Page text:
Public health officials in Lebanon, Connecticut, have associated 14 cases of E. coli O157 infection with Oak Leaf Farm. Five of the outbreak victims have been hospitalized and two of those individuals suffered kidney failure, diagnosed with Hemolytic Uremic Syndrome (HUS). According to the Connecticut Department of Public Health, the E. coli investigation has been joined by the Centers for Disease Control and Prevention (CDC), the state Department of Agriculture and the Uncas Health District.
“The number of cases could increase in the near future,” the state health department said in a news release. Officials have not pinpointed the cause, but state health officials noted in a press release that six of the first seven people identified as outbreak victims had recently visited Oak Leaf Farm and come into contact with goats. The farm is one of the largest goat dairies in the state, selling various food items and soap derived from goat’s milk. The farm has been voluntarily closed to the public since the outbreak happened. It remained closed on March 28 when a team of CDC investigators made an on-site visit.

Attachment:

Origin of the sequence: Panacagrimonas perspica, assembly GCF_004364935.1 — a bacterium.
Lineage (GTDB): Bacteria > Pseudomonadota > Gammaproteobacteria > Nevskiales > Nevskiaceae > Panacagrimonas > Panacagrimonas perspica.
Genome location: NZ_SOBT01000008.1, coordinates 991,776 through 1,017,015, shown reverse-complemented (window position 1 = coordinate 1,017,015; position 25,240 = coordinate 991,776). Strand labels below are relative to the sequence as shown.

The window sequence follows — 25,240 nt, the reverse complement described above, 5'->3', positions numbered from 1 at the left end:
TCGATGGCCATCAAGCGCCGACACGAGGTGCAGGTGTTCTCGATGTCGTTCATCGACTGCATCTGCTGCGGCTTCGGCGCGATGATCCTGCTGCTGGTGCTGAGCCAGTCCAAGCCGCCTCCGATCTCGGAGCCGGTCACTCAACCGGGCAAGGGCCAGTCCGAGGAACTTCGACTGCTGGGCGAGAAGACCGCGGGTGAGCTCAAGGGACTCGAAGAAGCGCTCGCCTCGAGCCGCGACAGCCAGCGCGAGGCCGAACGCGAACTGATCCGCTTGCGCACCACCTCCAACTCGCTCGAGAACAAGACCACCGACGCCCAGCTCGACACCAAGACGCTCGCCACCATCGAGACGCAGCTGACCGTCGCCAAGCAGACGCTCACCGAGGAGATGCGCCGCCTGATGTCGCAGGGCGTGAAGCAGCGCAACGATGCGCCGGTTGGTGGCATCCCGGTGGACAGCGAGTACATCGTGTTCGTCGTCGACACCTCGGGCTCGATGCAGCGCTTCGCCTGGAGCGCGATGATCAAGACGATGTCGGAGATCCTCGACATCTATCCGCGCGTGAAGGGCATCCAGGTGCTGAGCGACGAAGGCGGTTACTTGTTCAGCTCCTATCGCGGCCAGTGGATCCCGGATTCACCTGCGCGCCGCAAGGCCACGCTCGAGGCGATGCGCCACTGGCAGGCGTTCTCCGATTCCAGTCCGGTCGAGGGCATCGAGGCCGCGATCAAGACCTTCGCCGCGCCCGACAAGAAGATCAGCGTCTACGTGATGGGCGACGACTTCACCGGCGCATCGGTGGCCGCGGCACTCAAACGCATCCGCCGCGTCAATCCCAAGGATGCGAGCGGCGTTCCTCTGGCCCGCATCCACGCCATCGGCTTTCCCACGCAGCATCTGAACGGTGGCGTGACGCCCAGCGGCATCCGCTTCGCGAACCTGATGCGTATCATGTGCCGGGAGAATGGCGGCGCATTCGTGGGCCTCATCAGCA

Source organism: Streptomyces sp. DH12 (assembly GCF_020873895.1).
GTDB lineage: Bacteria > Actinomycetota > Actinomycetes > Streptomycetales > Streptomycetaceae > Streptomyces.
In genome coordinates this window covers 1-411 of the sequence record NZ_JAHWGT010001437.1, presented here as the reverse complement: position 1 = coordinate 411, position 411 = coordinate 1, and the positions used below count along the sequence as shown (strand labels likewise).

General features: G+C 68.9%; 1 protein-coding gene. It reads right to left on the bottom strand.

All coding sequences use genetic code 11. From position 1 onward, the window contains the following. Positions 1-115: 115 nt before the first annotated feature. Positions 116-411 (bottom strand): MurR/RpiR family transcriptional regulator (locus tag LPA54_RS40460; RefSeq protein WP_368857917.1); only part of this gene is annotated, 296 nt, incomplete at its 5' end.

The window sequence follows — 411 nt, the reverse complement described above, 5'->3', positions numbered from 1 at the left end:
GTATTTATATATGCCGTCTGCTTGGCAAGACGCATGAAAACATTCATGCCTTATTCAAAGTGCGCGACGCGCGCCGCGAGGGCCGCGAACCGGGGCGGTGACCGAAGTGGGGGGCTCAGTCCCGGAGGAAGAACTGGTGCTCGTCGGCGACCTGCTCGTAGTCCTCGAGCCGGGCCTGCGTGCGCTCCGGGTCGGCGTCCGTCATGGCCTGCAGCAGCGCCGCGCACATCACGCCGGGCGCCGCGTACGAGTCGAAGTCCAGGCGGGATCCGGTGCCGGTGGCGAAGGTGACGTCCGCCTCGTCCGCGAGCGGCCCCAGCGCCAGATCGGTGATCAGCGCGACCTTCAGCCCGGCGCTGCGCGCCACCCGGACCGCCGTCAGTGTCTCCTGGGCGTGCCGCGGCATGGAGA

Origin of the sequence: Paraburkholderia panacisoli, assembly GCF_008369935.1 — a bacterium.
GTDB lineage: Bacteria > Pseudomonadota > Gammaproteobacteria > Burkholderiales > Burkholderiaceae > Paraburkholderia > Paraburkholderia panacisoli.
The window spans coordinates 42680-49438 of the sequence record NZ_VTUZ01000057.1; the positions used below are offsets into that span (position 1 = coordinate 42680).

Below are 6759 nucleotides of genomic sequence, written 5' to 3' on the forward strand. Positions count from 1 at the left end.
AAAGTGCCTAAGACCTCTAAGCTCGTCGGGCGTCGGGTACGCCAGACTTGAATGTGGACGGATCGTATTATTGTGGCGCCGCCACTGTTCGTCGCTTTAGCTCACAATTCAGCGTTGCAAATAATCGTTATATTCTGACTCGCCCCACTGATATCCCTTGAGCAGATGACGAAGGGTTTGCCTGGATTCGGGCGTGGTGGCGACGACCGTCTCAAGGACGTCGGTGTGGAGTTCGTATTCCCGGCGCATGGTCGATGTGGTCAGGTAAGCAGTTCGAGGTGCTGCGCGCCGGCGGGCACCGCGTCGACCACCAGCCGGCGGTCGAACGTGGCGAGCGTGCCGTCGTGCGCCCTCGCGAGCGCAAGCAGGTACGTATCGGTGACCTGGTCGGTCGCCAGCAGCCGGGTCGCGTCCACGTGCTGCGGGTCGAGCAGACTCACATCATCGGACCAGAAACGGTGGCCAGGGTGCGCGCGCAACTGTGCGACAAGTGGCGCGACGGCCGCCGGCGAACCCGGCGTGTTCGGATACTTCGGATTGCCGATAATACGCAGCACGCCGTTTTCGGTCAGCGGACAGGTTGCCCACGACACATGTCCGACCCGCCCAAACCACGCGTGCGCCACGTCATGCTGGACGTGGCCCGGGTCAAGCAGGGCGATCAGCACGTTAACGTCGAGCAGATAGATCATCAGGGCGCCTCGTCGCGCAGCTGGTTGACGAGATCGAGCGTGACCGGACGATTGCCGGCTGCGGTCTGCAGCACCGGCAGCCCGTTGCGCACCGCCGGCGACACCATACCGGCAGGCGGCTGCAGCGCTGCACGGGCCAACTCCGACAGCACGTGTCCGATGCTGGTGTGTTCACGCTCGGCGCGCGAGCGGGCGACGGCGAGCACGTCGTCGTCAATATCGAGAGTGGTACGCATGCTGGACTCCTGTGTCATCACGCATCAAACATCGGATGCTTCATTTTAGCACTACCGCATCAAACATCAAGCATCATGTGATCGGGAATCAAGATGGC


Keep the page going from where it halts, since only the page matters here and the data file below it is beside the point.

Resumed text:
Connecticut Public Health Commissioner Raul Pino is encouraging anyone who visited Oak Leaf Farm in March to contact his agency by email or phone, even if they did not become ill. “Those calls, both from individuals who may have been sickened and from individuals who’ve had no symptoms, are highly valuable to our ongoing investigation,” Pino said.
Typical symptoms of toxic E.coli infection can include abdominal cramping, frequently bloody diarrhea, vomiting, and a low-grade fever. Symptoms usually resolve over several days. The best way to prevent the spread of infection is to wash your hands thoroughly after contact with animals and after going to the bathroom. E.coli can easily spread, especially among household members, without proper handwashing.
E. coli Causes Serious Injury and Death
E. coli and HUS can be fatal. Just this month, attorney Eric Hageman settled an HUS E. coli lawsuit for $1 million. In the case, Eric represented the family of a 2-year-old boy from Greenwood, South Carolina, who became infected by toxic E. coli and developed HUS. Tragically, the boy died from the disease and an investigation showed that the death could have been prevented. According to testimony in the lawsuit, a worker in the boy’s childcare facility was notified that she was positive for E. coli, but continued to go to work in violation of safety regulations. Her employer knew of her condition, according to evidence in the case, but did not notify the parents.
When the case was settled, the boy’s father said the HUS death lawsuit was never about money; it was about holding people accountable. The family of the deceased boy was dedicated to ensuring that the death of their boy was not in vain and that those responsible for operating daycares will follow the rules and will put the safety of children first.